Strong Wind Characteristics of the Lower Boundary Layer (0–300 m) during the Landfall of a Typhoon
Rui CHANG, Rong ZHU, Dajun ZHAO
2022, 46(5): 1071-1086.   doi: 10.3878/j.issn.1006-9895.2108.21071
Abstract(279) HTML(45) PDF (5981KB)(60)
Based on in situ gradient observations from wind profiler radars, WindCubeV2 lidar, and masts during the landfall of typhoons Mangkhut (1822) and Lekima (1909), combined with the simulated winds of typhoon Mangkhut (1822) with the finest horizontal resolution of 2 km and vertical resolution of 50 model levels in which the lower levels were densified, the strong wind structure in the lower level (below 300 m height over sea level or terrain) were analyzed, and the following results were obtained. (1) Within the range of 0–200 km from the typhoon center, the maximum wind speed height and wind shear index increased outward along the radial direction, and the wind shear index on the land surface was generally higher than 0.12. Because of the weak drag effect on the ocean surface, the wind shear index was generally small, except for island areas. (2) The strong wind shear on the right front quadrant of the moving direction of the typhoon remained stable at approximately 0.17, which was insensitive to distance and altitude. The wind profile was similar to the jet stream on the left rear quadrant, and a previous study pointed out that the changes of supergradient/subgradient wind in the vertical direction were responsible for the jet-type profiles. The vertical variations of strong winds on the left front quadrant showed nonlinear characteristics, indicating the complex, strong wind structure over this area. (3) The gust factor and turbulence intensity decreased with the mean wind speed and altitude. (4) The maximum wind direction variation during the landfall of a typhoon decreased outward along the radial direction and exhibited statistically significant spatial asymmetry, with the largest variation near the right rear quadrant. Over some areas of the right rear quadrant, the wind direction changed more than 30° in half an hour, and most of them occurred before or during the typhoon’s landfall. This information could be useful for microscale wind simulation as well as the prevention and mitigation of typhoon disasters over offshore wind farms in China.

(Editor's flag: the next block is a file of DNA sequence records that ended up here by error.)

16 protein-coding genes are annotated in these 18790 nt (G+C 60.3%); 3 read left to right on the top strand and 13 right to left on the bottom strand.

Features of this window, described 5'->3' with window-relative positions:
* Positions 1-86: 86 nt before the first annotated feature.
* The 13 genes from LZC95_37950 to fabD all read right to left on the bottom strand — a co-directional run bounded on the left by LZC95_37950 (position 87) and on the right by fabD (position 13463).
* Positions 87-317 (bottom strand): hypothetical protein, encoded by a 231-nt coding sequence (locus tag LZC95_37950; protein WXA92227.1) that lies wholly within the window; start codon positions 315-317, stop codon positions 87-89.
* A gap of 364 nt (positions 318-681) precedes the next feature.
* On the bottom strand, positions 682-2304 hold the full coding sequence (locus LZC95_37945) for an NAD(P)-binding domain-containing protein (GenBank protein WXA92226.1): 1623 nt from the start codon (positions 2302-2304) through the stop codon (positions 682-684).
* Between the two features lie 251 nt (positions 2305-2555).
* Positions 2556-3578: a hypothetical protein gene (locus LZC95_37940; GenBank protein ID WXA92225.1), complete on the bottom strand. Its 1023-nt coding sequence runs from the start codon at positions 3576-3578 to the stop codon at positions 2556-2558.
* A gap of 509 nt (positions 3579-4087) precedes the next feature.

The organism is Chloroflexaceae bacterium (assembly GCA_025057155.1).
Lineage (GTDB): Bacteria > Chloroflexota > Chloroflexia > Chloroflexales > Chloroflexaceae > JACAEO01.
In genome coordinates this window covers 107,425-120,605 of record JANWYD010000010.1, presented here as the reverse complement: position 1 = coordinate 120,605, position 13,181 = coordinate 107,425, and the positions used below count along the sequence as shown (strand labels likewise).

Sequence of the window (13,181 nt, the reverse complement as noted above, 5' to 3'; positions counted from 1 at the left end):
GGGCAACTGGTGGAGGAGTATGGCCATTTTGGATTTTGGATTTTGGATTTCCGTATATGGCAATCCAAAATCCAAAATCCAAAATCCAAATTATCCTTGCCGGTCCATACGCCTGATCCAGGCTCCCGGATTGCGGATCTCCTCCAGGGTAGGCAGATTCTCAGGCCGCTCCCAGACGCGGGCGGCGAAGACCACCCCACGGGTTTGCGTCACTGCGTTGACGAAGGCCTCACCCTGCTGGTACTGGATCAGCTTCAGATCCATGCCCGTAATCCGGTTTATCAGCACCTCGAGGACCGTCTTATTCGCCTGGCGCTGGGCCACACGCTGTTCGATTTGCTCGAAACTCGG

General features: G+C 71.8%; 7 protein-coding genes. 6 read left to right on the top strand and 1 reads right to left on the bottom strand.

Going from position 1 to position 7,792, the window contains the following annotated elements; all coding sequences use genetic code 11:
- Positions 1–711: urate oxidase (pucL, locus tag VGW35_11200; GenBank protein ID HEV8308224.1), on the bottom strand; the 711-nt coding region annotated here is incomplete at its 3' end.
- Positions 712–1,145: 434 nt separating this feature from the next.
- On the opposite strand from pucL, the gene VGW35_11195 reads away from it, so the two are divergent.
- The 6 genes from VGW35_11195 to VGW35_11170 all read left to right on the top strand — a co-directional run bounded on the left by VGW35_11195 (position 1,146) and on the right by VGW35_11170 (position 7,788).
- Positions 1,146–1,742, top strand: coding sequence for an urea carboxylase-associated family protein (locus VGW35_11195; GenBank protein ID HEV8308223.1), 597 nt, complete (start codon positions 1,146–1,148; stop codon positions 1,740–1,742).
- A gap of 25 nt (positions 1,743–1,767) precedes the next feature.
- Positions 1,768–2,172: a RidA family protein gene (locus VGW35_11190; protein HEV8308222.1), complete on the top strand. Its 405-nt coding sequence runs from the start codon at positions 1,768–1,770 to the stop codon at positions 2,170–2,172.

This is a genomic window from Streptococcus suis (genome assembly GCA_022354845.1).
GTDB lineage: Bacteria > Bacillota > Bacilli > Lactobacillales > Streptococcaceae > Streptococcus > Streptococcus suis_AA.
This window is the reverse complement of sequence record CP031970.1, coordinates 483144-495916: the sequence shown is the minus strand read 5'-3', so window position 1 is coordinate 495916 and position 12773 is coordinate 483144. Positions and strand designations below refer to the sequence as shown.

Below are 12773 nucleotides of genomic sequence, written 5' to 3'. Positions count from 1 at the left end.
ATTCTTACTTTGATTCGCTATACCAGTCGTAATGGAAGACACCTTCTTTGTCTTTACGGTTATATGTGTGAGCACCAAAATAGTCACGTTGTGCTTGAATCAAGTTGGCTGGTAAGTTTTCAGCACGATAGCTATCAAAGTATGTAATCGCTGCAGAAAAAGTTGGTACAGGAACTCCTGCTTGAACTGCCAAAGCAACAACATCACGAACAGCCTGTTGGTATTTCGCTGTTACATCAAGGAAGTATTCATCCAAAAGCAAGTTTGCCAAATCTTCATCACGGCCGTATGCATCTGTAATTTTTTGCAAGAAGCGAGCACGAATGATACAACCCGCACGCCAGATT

Differences in the Effects of New Particle Formation on Cloud Condensation Nuclei Activity in Beijing and Xingtai
Ying GAO, Yuying WANG, Zhanqing LI, Xiaoai JIN, Jingling WANG, Rong HU, Siqi ZENG, Rui ZHANG, Xi CHEN, Jialu XU
2022, 46(5): 1087-1097.   doi: 10.3878/j.issn.1006-9895.2107.21013
Abstract(215) HTML(16) PDF (3753KB)(47)
Taking aerosol field measurement experiments conducted in the summer of 2016 at Xingtai (XT) site and the 2016 and 2017 winters at Beijing (BJ) site as examples, the effects of typical new particle formation (NPF) events on aerosol hygroscopicity and cloud condensation nuclei (CCN) activity were investigated. BJ and XT are respectively located in a northern megalopolis area and a central–southern industrial area in the North China Plain. The formation mechanisms of new particles in different seasons at the two sites were different, and the corresponding condensation sink, growth rate, and aerosol chemical composition were also different. Organics and sulfate were the dominant chemical species formed during NPF events at the BJ and XT sites, respectively. Furthermore, the XT site exhibited significantly stronger aerosol hygroscopicity and CCN activity than the BJ site, especially for the nucleation mode particles. The results of this study indicate that the difference in aerosol hygroscopicity and activation ability should be fully considered in the estimation of the influence of NPF on CCN number concentration.
Simulation of South Asian Summer Monsoon Using the FGOALS-g3 Climate System Model: Climatology and Interannual Variability
Linqiang HE, Tianjun ZHOU, Lijuan LI, Pengfei LIN, Xiaolong CHEN, Liwei ZOU
2022, 46(5): 1098-1112.   doi: 10.3878/j.issn.1006-9895.2105.21042
Abstract(160) HTML(22) PDF (7719KB)(48)
In this study, according to observation and reanalysis data, we evaluated the performance of the South Asian summer monsoon (SASM) using the FGOALS-g3 climate system model. We focused on the differences between FGOALS-g3 and FGOALS-g2, and the coupled model and atmospheric model. The results showed that compared with FGOALS-g2, FGOALS-g3 better simulated climatological Indian Ocean trade winds and the sinking branch of the Walker circulation during El Niño, owing to the change in local sea surface temperature (SST). The FGOALS-g3 model showed that systematic cold biases persisted in the middle and upper troposphere, which reduced the meridional temperature gradient and weakened SASM, leading to biases in descending motion and moisture divergence, and dry biases occurred over the terrestrial monsoon trough. Meanwhile, the negative correlation between El Niño—Southern Oscillation and Indian summer rainfall captured by FGOALS-g3 was weaker than the observation, owing to the weaker descending motion caused by SST biases. The results also showed that climatological SST biases induced by air–sea interactions compensated the wet biases in the SASM region through the change in atmospheric circulation and water vapor transportation. At an interannual timescale, the inclusion of the negative feedback process of SST–precipitation–cloud shortwave radiation in the coupled model effectively improved the bias intensity of rainfall and atmospheric circulation simulated by the atmospheric model; however, the westward biases of the sinking branch of the Walker Circulation caused by SST biases in the coupled model led to greater wet biases in the Indian Peninsula.